Watson, as the normal narrator of the various accounts of his friend's endeavours, gives an accurate account of all characters that are presented to the reader, even if they lack the perspicacity that Sherlock Holmes is able to bring to the narrative. The introduction of Mary Morstan in Chapter Two of this novel is no exception. Note the following information the reader is presented about her character:
Her face had neither regularity of feature nor beauty of complexion, but her expression was sweet and amiable, and her large blue eyes were singularly spiritual and sympathetic. In an experience of women which extends over many nations and three separate continents, I have never looked upon a face which gave a clearer promise of a refined and sensitive nature. I could not but observe that as she took the seat which Sherlock Holmes placed for her, her lip trembled, her hand quivered, and she showed every sign of intense inward agitation.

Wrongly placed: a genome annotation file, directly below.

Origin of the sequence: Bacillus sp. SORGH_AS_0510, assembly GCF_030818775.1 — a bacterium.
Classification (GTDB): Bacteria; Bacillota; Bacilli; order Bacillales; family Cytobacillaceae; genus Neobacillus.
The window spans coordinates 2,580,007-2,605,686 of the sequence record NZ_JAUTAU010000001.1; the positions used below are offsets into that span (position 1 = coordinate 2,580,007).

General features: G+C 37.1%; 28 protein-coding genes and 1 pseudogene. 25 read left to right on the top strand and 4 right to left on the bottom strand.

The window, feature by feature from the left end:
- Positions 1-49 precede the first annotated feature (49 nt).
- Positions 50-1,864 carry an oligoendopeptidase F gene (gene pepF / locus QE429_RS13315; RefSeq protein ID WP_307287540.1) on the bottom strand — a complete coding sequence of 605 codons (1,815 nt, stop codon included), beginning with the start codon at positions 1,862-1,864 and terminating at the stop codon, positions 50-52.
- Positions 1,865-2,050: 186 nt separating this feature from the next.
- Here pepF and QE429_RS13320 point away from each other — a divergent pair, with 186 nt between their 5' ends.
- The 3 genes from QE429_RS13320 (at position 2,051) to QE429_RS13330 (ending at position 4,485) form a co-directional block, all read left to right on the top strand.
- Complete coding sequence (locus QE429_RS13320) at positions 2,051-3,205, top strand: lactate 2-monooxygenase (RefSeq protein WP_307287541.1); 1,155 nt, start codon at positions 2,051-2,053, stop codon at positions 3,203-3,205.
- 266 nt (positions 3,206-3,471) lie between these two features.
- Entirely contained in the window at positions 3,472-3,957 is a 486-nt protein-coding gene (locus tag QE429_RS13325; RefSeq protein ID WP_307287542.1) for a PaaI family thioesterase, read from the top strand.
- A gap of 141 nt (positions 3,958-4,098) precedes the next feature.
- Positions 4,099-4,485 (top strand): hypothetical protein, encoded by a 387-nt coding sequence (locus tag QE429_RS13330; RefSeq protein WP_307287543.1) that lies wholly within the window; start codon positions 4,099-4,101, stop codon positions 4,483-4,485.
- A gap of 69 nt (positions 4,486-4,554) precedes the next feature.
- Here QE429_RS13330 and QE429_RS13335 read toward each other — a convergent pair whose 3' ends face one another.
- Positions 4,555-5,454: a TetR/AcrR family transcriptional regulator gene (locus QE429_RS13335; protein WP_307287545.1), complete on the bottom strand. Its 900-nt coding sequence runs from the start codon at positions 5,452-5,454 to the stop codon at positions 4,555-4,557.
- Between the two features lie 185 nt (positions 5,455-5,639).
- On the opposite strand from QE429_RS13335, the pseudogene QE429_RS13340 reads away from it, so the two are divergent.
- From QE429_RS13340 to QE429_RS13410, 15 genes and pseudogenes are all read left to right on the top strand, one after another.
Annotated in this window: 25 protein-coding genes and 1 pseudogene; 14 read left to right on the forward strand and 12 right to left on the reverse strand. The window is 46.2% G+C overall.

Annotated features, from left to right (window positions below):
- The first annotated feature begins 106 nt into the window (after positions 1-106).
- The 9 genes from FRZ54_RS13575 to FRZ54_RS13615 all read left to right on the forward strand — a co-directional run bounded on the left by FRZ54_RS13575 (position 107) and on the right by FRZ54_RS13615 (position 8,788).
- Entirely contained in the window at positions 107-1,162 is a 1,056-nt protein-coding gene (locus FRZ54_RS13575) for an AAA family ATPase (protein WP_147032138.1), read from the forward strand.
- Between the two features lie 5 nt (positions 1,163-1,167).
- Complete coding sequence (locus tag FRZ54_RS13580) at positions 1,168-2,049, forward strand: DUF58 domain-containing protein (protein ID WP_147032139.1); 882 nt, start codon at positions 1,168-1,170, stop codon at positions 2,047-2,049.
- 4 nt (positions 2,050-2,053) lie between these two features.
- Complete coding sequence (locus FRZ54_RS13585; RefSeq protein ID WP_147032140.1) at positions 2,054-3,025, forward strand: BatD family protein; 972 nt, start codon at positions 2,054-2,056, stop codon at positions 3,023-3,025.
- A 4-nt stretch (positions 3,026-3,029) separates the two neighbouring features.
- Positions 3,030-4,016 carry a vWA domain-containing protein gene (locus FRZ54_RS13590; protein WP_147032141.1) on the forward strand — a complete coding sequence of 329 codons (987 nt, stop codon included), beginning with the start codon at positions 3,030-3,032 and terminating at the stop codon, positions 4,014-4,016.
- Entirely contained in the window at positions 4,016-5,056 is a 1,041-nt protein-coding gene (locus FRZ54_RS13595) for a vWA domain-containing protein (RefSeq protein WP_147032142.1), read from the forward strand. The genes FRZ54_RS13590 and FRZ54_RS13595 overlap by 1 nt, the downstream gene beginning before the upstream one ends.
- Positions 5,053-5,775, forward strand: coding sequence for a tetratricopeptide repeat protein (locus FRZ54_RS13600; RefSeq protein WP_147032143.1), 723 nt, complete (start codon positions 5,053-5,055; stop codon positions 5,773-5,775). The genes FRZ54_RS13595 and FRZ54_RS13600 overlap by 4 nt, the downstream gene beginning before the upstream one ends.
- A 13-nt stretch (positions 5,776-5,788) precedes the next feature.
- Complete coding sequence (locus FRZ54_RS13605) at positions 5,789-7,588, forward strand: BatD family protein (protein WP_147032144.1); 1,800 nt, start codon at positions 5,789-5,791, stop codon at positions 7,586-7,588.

Even though she is described as being "limited in means" through her rather plain and simple clothing, the admiration of Watson for her is clear through his identification of her as being unique amongst women and speaks of her "refined and sensitive nature." In addition, note the way that it is her vulnerability and fear that also seems to form part of the attraction that Watson instantly feels towards her. Mary Morstan is presented as a woman in need of men to help protect and guide her, and this is something that Watson seems to find appealing. The introduction to Mary Morstan therefore foreshadows the romantic attachment that will develop between them.